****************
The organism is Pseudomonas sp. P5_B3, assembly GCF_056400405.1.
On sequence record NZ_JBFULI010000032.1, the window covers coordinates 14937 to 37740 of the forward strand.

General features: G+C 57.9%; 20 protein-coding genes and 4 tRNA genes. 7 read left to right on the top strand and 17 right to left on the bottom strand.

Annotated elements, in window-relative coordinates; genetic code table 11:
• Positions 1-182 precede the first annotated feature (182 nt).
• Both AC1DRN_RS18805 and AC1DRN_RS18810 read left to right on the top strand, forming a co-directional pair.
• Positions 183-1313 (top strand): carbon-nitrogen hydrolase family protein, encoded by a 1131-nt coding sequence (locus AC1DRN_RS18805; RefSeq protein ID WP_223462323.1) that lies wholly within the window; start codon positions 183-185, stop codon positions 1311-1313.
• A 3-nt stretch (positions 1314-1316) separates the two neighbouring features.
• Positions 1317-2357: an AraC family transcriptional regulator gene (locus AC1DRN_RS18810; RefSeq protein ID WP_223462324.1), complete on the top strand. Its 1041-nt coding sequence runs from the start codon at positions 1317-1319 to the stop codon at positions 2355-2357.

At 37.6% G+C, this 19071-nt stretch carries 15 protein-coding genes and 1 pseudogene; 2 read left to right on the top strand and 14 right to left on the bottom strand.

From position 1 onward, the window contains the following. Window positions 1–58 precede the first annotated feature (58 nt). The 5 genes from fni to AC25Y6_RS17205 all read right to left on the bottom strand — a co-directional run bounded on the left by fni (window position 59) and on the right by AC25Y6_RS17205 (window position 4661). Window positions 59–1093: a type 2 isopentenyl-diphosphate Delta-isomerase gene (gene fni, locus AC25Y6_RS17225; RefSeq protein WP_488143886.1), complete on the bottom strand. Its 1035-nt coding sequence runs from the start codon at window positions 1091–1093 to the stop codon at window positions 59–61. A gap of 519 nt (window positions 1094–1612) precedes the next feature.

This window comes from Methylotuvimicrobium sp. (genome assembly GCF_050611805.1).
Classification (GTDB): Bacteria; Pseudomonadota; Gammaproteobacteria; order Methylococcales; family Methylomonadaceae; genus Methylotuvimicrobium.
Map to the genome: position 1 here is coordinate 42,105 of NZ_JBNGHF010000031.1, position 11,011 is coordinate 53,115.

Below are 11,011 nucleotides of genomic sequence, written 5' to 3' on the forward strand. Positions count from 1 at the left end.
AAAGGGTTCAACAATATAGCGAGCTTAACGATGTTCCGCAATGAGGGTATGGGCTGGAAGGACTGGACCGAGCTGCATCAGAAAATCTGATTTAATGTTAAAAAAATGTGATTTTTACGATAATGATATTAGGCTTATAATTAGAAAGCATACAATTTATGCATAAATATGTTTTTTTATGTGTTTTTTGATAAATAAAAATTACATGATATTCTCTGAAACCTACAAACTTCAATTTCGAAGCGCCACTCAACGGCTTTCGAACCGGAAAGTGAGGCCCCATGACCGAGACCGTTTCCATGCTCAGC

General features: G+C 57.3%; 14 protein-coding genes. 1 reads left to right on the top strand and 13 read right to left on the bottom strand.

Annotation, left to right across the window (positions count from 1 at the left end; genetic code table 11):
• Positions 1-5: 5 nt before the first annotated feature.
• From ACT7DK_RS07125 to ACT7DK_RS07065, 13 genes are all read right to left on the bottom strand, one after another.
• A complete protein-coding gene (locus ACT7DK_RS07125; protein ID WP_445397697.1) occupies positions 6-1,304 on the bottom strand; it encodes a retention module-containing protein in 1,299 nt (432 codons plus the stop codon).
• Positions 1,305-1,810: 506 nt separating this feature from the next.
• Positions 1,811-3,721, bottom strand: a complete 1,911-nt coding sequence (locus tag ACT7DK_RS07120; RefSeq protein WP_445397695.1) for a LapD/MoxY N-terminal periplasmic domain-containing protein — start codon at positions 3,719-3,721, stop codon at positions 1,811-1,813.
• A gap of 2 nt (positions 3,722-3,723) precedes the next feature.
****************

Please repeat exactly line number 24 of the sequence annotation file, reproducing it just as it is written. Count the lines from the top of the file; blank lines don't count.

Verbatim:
• A gap of 2 nt (positions 3,722-3,723) precedes the next feature.